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Treatment of Progressive Keratoconus by Riboflavin-UVA-Induced Cross-Linking of Corneal Collagen: Ultrastructural Analysis by Heidelberg Retinal Tomograph II In Vivo Confocal Microscopy in Humans

Mazzotta, Cosimo PhD; Balestrazzi, Angelo PhD; Traversi, Claudio MD; Baiocchi, Stefano PhD; Caporossi, Tomaso MD; Tommasi, Cristina MD; Caporossi, Aldo MD

doi: 10.1097/ICO.0b013e318030df5a
Clinical Science

Purpose: To assess ultrastructural stromal modifications after riboflavin-UVA-induced cross-linking of corneal collagen in patients with progressive keratoconus.

Methods: This was a second-phase prospective nonrandomized open study in 10 patients with progressive keratoconus treated by riboflavin-UVA-induced cross-linking of corneal collagen and assessed by means of Heidelberg Retinal Tomograph II Rostock Corneal Module (HRT II-RCM) in vivo confocal microscopy. The eye in the worst clinical condition was treated for each patient. Treatment under topical anesthesia included corneal deepithelization (9-mm diameter) and instillation of 0.1% riboflavin phosphate-20% dextran T 500 solution at 5 minutes before UVA irradiation and every 5 minutes for a total of 30 minutes. UVA irradiation was 7 mm in diameter. Patients were assessed by HRT II-RCM confocal microscopy in vivo at 1, 3, and 6 months after treatment.

Results: Rarefaction of keratocytes in the anterior and intermediate stroma, associated with stromal edema, was observed immediately after treatment. The observation at 3 months after the operation detected keratocyte repopulation in the central treated area, whereas the edema had disappeared. Cell density increased progressively over the postoperative period. At ∼6 months, keratocyte repopulation was complete, accompanied by increased density of stromal fibers. No endothelial damage was observed at any time.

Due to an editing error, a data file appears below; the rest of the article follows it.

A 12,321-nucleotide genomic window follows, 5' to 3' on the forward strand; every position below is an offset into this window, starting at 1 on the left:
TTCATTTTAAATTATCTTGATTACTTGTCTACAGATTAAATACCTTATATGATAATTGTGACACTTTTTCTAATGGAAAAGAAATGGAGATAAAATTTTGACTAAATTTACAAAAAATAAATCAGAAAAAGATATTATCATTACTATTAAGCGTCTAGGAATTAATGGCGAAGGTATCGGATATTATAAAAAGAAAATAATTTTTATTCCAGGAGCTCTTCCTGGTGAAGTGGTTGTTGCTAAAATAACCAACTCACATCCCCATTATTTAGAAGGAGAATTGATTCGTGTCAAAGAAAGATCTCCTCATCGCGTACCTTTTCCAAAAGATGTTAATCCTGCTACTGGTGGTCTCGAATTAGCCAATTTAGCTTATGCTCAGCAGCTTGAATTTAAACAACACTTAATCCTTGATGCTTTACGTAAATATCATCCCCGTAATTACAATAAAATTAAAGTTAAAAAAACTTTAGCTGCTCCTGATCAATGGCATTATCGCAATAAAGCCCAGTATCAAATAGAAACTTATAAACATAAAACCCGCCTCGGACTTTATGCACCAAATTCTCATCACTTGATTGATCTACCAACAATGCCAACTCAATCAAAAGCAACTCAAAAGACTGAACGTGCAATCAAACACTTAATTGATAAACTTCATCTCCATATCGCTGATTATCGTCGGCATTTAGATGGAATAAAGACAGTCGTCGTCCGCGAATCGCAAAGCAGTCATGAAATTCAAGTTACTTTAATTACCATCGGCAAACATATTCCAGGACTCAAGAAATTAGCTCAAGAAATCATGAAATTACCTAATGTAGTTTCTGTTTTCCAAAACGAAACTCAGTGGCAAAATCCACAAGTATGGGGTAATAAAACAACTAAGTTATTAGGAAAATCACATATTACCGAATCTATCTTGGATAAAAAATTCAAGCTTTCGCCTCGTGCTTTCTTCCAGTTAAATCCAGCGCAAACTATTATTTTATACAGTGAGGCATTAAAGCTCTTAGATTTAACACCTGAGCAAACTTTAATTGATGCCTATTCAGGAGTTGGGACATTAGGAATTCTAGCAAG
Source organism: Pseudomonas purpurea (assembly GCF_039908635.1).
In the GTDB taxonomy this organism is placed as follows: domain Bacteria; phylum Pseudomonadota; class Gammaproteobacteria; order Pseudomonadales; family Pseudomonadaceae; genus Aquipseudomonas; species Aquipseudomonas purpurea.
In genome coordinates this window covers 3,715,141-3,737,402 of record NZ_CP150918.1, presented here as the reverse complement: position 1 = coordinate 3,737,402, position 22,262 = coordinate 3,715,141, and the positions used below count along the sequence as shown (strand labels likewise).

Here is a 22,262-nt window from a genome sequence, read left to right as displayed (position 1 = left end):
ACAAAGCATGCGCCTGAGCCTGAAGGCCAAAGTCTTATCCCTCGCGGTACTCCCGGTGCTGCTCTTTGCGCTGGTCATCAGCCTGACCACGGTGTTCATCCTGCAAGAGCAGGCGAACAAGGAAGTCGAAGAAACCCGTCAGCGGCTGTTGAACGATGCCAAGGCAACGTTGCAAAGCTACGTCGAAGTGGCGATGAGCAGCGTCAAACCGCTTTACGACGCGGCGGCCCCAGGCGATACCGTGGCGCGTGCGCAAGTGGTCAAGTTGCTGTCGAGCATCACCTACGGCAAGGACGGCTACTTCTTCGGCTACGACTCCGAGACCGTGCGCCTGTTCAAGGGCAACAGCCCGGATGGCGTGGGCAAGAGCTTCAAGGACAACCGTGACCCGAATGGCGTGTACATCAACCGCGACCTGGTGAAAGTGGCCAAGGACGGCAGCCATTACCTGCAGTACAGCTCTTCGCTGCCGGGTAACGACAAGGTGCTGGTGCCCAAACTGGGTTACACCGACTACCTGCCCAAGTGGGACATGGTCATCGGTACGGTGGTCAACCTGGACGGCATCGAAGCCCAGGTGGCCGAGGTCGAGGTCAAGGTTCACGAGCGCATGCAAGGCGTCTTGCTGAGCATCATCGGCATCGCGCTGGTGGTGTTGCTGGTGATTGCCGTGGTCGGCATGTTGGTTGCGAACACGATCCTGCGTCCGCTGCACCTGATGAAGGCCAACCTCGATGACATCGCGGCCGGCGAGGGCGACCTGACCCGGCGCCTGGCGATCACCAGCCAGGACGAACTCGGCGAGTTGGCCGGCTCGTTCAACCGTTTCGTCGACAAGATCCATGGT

Conclusions: Reduction in anterior and intermediate stromal keratocytes followed by gradual repopulation has been confirmed directly in vivo in humans by HRT II-RCM confocal microscopy after riboflavin-UVA-induced corneal collagen cross-linking.

From the *Department of Ophthalmology and Neurosurgery, University of Siena, Siena, Italy; and the †Ophthalmology Institute, Catholic University, Rome, Italy.

Received for publication June 5, 2006; revision received November 8, 2006; accepted November 21, 2006.

The authors state that they have no proprietary interest in the products named in this article.

Reprints: Angelo Balestrazzi, Dipartimento di Scienze Oftalmologiche e Neurochirurgiche, Università di Siena, Viale Bracci 1, 53100 Siena, Italy (e-mail: balestrazzi@unisi.it).

Copyright © 2007 Wolters Kluwer Health, Inc. All rights reserved.